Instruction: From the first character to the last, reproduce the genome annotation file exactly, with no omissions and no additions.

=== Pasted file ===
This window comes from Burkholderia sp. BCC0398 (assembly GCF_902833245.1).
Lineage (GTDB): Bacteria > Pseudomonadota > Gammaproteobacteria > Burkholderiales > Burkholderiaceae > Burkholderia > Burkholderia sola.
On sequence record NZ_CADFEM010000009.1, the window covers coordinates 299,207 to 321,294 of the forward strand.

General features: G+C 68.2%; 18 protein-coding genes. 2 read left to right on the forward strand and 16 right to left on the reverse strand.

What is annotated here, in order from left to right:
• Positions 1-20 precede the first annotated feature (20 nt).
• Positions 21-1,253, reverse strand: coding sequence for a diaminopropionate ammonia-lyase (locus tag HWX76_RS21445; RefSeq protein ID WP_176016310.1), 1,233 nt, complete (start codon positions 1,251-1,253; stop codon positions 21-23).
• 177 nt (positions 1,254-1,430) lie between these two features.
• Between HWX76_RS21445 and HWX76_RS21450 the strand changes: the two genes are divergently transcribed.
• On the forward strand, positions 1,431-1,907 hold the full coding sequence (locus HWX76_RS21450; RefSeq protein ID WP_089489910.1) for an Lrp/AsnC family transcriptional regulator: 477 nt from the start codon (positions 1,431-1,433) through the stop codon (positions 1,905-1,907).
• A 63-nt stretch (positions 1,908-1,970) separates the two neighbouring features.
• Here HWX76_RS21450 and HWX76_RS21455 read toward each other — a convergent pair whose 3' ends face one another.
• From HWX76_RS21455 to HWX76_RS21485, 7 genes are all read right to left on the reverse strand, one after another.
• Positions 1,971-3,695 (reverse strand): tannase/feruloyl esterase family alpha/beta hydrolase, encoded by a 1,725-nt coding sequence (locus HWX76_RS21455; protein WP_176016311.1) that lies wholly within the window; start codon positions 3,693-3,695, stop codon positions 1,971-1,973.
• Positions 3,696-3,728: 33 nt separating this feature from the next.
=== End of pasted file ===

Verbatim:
This window comes from Burkholderia sp. BCC0398 (assembly GCF_902833245.1).
Lineage (GTDB): Bacteria > Pseudomonadota > Gammaproteobacteria > Burkholderiales > Burkholderiaceae > Burkholderia > Burkholderia sola.
On sequence record NZ_CADFEM010000009.1, the window covers coordinates 299,207 to 321,294 of the forward strand.

General features: G+C 68.2%; 18 protein-coding genes. 2 read left to right on the forward strand and 16 right to left on the reverse strand.

What is annotated here, in order from left to right:
• Positions 1-20 precede the first annotated feature (20 nt).
• Positions 21-1,253, reverse strand: coding sequence for a diaminopropionate ammonia-lyase (locus tag HWX76_RS21445; RefSeq protein ID WP_176016310.1), 1,233 nt, complete (start codon positions 1,251-1,253; stop codon positions 21-23).
• 177 nt (positions 1,254-1,430) lie between these two features.
• Between HWX76_RS21445 and HWX76_RS21450 the strand changes: the two genes are divergently transcribed.
• On the forward strand, positions 1,431-1,907 hold the full coding sequence (locus HWX76_RS21450; RefSeq protein ID WP_089489910.1) for an Lrp/AsnC family transcriptional regulator: 477 nt from the start codon (positions 1,431-1,433) through the stop codon (positions 1,905-1,907).
• A 63-nt stretch (positions 1,908-1,970) separates the two neighbouring features.
• Here HWX76_RS21450 and HWX76_RS21455 read toward each other — a convergent pair whose 3' ends face one another.
• From HWX76_RS21455 to HWX76_RS21485, 7 genes are all read right to left on the reverse strand, one after another.
• Positions 1,971-3,695 (reverse strand): tannase/feruloyl esterase family alpha/beta hydrolase, encoded by a 1,725-nt coding sequence (locus HWX76_RS21455; protein WP_176016311.1) that lies wholly within the window; start codon positions 3,693-3,695, stop codon positions 1,971-1,973.
• Positions 3,696-3,728: 33 nt separating this feature from the next.